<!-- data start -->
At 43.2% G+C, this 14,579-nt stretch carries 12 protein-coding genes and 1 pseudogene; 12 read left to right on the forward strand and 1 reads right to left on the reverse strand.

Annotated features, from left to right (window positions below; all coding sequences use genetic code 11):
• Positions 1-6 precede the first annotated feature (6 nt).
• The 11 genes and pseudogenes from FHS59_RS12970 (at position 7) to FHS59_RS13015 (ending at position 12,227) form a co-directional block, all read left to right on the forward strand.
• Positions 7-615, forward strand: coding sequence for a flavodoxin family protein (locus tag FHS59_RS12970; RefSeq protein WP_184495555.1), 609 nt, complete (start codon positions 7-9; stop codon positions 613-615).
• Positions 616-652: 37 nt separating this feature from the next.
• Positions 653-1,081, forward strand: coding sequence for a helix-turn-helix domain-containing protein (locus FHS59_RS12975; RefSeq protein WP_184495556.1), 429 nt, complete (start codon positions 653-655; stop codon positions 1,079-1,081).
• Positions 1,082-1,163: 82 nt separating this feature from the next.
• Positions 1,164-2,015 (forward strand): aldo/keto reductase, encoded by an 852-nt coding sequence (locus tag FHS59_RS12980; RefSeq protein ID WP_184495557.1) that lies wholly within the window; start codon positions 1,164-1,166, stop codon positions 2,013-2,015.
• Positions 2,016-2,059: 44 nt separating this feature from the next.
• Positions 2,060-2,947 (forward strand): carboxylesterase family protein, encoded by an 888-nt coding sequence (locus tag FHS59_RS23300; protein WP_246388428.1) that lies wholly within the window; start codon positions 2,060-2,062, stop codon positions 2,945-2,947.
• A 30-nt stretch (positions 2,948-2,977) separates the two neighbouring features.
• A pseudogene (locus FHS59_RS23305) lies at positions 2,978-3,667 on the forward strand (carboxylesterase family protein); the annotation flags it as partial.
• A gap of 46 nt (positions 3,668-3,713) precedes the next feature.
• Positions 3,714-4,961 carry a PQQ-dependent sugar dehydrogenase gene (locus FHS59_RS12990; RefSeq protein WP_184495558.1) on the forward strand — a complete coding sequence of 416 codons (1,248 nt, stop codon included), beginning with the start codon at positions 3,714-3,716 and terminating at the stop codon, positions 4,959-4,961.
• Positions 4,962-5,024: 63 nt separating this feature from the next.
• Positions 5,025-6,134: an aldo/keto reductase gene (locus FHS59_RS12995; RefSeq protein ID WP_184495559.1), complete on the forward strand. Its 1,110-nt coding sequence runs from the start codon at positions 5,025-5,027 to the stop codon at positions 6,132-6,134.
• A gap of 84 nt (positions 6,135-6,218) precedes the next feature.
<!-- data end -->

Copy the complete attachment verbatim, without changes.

At 43.2% G+C, this 14,579-nt stretch carries 12 protein-coding genes and 1 pseudogene; 12 read left to right on the forward strand and 1 reads right to left on the reverse strand.

Annotated features, from left to right (window positions below; all coding sequences use genetic code 11):
• Positions 1-6 precede the first annotated feature (6 nt).
• The 11 genes and pseudogenes from FHS59_RS12970 (at position 7) to FHS59_RS13015 (ending at position 12,227) form a co-directional block, all read left to right on the forward strand.
• Positions 7-615, forward strand: coding sequence for a flavodoxin family protein (locus tag FHS59_RS12970; RefSeq protein WP_184495555.1), 609 nt, complete (start codon positions 7-9; stop codon positions 613-615).
• Positions 616-652: 37 nt separating this feature from the next.
• Positions 653-1,081, forward strand: coding sequence for a helix-turn-helix domain-containing protein (locus FHS59_RS12975; RefSeq protein WP_184495556.1), 429 nt, complete (start codon positions 653-655; stop codon positions 1,079-1,081).
• Positions 1,082-1,163: 82 nt separating this feature from the next.
• Positions 1,164-2,015 (forward strand): aldo/keto reductase, encoded by an 852-nt coding sequence (locus tag FHS59_RS12980; RefSeq protein ID WP_184495557.1) that lies wholly within the window; start codon positions 1,164-1,166, stop codon positions 2,013-2,015.
• Positions 2,016-2,059: 44 nt separating this feature from the next.
• Positions 2,060-2,947 (forward strand): carboxylesterase family protein, encoded by an 888-nt coding sequence (locus tag FHS59_RS23300; protein WP_246388428.1) that lies wholly within the window; start codon positions 2,060-2,062, stop codon positions 2,945-2,947.
• A 30-nt stretch (positions 2,948-2,977) separates the two neighbouring features.
• A pseudogene (locus FHS59_RS23305) lies at positions 2,978-3,667 on the forward strand (carboxylesterase family protein); the annotation flags it as partial.
• A gap of 46 nt (positions 3,668-3,713) precedes the next feature.
• Positions 3,714-4,961 carry a PQQ-dependent sugar dehydrogenase gene (locus FHS59_RS12990; RefSeq protein WP_184495558.1) on the forward strand — a complete coding sequence of 416 codons (1,248 nt, stop codon included), beginning with the start codon at positions 3,714-3,716 and terminating at the stop codon, positions 4,959-4,961.
• Positions 4,962-5,024: 63 nt separating this feature from the next.
• Positions 5,025-6,134: an aldo/keto reductase gene (locus FHS59_RS12995; RefSeq protein ID WP_184495559.1), complete on the forward strand. Its 1,110-nt coding sequence runs from the start codon at positions 5,025-5,027 to the stop codon at positions 6,132-6,134.
• A gap of 84 nt (positions 6,135-6,218) precedes the next feature.